This paper by Jared Walczak of the Tax Foundation discusses what options are available to states as they respond to federal tax changes. “In the wake of federal tax reform, states have a golden opportunity to move their own tax codes in a more simple, neutral, and pro-growth direction,” writes Walczak.

Tip Sheet: State Income Tax Reform
This Policy Tip Sheet from The Heartland Institute examines state income taxes, documents economists’ judgment of them as the most destructive tax and a deterrent to economic development, and provides data showing states with no income tax perform better economically and enjoy greater job and population growth than those with higher taxes.

Taxing the Rich Will Bankrupt Your State
John Nothdurft explains the disadvantages and negative consequences of “millionaire” taxes and overtaxing the top income brackets.

Should We Raise Taxes on the Rich?
Peter Ferrara, senior fellow for entitlement and budget policy at The Heartland Institute, writes in the American Spectator about “taxing the rich” and explains why such policies make no fiscal sense.

Seven Myths About Taxing the Rich 
Curtis S. Dubay of The Heritage Foundation considers seven commonly cited myths about policies to tax the rich. Dubay argues raising taxes on the rich would increase the progressivity of an already highly progressive tax code. It also would damage economic growth by stifling job creation, further slowing already stagnant wage growth. Although some see raising taxes on the rich as a silver bullet for fiscal woes, it actually badly damages the economy, he writes.

Rich States, Poor States
The twelfth edition of this publication from the American Legislative Exchange Council and authors Arthur Laffer, Stephen Moore, and Jonathan Williams offers both individual-state and comparative accounts of the negative effects of income taxes.

The Historical Lessons of Lower Tax Rates  
Examining the historical results of income tax cuts, Daniel Mitchell of the Heritage Foundation finds a distinct pattern throughout American history: When tax rates are reduced, the economy’s growth rate improves and living standards increase.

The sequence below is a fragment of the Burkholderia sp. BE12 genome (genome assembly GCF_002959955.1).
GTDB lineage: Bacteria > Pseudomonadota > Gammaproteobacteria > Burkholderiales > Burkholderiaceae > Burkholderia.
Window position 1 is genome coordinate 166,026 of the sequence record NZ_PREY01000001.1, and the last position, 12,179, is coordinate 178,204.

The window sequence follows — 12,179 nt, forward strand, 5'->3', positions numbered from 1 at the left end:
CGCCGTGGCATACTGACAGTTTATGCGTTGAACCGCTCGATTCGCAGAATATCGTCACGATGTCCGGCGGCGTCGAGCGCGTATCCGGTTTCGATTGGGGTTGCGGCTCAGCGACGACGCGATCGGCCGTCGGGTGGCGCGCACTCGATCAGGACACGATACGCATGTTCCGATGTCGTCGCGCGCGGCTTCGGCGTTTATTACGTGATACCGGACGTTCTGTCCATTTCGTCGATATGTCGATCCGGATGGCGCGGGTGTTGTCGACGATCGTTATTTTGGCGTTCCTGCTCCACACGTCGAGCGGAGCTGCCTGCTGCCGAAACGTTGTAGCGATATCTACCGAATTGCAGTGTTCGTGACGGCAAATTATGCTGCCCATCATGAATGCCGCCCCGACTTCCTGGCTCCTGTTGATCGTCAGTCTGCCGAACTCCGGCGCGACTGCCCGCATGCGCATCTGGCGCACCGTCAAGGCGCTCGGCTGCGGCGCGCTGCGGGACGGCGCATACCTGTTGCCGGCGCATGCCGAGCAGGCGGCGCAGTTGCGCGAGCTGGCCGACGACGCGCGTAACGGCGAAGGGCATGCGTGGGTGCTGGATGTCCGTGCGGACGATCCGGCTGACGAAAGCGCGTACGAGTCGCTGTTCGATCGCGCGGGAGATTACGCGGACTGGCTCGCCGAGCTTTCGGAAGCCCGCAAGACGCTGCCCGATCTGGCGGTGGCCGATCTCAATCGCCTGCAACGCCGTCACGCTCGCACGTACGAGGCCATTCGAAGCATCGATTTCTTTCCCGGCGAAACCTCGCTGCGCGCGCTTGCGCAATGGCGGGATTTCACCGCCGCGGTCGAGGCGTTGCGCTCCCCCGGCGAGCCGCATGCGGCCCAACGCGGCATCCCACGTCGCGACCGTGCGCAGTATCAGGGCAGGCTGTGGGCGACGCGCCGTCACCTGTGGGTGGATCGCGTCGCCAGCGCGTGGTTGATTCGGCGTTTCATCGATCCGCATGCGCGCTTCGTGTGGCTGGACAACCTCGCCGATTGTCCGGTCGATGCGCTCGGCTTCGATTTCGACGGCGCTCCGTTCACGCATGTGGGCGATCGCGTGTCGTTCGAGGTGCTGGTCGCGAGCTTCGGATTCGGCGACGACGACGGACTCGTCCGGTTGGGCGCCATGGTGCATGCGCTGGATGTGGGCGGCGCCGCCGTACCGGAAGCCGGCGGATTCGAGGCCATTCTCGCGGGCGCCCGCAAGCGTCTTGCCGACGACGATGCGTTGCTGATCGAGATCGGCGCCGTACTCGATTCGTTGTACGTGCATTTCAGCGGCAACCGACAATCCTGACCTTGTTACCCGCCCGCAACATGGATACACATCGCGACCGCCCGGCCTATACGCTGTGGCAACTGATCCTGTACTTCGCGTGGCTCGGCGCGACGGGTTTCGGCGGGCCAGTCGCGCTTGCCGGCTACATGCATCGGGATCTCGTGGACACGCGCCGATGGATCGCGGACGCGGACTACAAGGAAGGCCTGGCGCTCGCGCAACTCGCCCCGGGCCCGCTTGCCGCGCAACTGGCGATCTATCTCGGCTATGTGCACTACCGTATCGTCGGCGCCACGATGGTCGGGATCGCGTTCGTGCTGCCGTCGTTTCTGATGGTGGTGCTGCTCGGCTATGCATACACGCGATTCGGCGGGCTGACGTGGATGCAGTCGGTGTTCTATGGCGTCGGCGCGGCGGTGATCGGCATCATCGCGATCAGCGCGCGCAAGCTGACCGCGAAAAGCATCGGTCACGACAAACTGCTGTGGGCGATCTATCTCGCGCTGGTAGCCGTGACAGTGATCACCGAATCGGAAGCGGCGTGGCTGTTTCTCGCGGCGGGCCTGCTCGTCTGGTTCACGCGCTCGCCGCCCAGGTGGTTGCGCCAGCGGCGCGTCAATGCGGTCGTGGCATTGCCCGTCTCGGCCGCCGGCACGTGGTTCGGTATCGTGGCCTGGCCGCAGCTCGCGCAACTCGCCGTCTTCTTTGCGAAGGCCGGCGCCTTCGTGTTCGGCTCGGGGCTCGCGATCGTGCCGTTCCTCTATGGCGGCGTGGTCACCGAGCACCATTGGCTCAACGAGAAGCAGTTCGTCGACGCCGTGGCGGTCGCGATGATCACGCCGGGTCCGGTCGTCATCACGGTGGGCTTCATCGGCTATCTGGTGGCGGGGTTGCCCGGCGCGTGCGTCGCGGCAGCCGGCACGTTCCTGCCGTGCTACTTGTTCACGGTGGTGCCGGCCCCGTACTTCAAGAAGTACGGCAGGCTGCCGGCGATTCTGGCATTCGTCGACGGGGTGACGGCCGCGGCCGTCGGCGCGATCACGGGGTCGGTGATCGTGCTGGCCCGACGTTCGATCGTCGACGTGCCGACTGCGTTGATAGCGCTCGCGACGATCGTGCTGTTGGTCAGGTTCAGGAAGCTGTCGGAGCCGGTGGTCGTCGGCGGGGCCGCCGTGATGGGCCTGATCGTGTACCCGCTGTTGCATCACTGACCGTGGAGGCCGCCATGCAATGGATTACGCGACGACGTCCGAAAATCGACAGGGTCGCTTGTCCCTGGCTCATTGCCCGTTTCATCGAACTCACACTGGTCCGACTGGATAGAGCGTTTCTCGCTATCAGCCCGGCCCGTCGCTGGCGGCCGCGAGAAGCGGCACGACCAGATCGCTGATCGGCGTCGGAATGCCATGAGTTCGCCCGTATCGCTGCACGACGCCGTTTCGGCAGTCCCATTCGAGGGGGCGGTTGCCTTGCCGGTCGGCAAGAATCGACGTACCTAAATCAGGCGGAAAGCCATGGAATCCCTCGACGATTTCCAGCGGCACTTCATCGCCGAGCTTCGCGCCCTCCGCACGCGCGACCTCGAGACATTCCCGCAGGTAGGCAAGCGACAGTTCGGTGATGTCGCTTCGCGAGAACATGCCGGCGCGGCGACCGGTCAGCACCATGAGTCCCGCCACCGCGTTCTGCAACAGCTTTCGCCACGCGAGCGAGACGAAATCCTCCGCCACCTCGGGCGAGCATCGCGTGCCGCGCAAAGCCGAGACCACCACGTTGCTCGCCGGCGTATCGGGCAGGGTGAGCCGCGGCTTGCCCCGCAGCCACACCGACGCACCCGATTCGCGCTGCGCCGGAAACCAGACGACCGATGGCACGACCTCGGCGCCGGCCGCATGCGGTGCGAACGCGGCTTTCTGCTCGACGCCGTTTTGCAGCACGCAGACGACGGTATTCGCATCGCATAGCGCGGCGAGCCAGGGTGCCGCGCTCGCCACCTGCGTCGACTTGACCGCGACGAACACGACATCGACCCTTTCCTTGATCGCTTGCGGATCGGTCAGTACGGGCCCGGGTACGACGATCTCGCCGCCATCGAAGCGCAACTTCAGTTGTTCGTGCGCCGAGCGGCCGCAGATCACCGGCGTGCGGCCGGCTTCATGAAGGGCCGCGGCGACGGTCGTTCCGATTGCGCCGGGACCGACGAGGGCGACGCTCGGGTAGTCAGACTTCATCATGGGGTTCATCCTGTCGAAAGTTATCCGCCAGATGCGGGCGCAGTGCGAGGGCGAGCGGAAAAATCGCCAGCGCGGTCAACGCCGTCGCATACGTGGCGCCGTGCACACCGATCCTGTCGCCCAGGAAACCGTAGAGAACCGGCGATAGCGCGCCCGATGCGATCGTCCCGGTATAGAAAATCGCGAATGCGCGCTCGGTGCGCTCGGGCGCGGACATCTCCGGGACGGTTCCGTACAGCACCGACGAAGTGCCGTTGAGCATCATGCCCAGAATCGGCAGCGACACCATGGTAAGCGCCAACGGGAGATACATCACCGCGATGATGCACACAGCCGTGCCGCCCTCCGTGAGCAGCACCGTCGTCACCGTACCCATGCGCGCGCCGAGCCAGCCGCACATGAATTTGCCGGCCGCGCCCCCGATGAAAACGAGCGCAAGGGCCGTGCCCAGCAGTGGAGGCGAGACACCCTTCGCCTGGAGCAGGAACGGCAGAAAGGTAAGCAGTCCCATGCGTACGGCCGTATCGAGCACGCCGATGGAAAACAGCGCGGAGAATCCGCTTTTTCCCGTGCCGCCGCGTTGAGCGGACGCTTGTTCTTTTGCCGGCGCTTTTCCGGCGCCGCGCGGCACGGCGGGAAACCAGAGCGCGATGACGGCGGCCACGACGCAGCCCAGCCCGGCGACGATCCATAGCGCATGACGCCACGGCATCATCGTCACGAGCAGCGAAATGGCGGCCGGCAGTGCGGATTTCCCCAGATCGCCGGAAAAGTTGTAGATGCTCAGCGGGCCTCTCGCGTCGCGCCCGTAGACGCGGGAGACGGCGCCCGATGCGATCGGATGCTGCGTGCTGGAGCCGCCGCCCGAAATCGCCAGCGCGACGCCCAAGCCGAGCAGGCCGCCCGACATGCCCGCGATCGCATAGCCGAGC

The U.S. Tax System: Who Really Pays?
Writing for the Manhattan Institute, Stephen Moore examines popular conceptions and misconceptions about the impact of tax rates on economic productivity and fairness, addressing these statements and debunking attendant myths. He provides useful information on how the rich are taxed and how much they contribute.

The Historical Lessons of Lower Tax Rates  
Examining the historical results of income tax cuts, Daniel Mitchell of the Heritage Foundation finds a distinct pattern throughout American history: When tax rates are reduced, the economy’s growth rate improves and living standards increase.

Policy Tip Sheet: Corporate Income Taxes
Taylor Smith examines corporate income taxes and their effects on economic development. Smith suggests how legislators can limit or eliminate their corporate taxes.

Balancing State Budgets the Smart Way
Joseph Henchman of the Tax Foundation examines an array of options states can use to remedy both short-term and long-term fiscal woes and put their budgets back on sounder legal footing.


Nothing in this Research & Commentary is intended to influence the passage of legislation, and it does not necessarily represent the views of The Heartland Institute. For further information on this and other topics, visit the Budget & Tax News website, The Heartland Institute’s website, and PolicyBot, Heartland’s free online research database.

The Heartland Institute can send an expert to your state to testify or brief your caucus; host an event in your state, or send you further information on a topic. Please don’t hesitate to contact us if we can be of assistance! If you have any questions or comments, contact Lennie Jarratt, Heartland’s government relations manager, at [email protected] or 312/377-4000.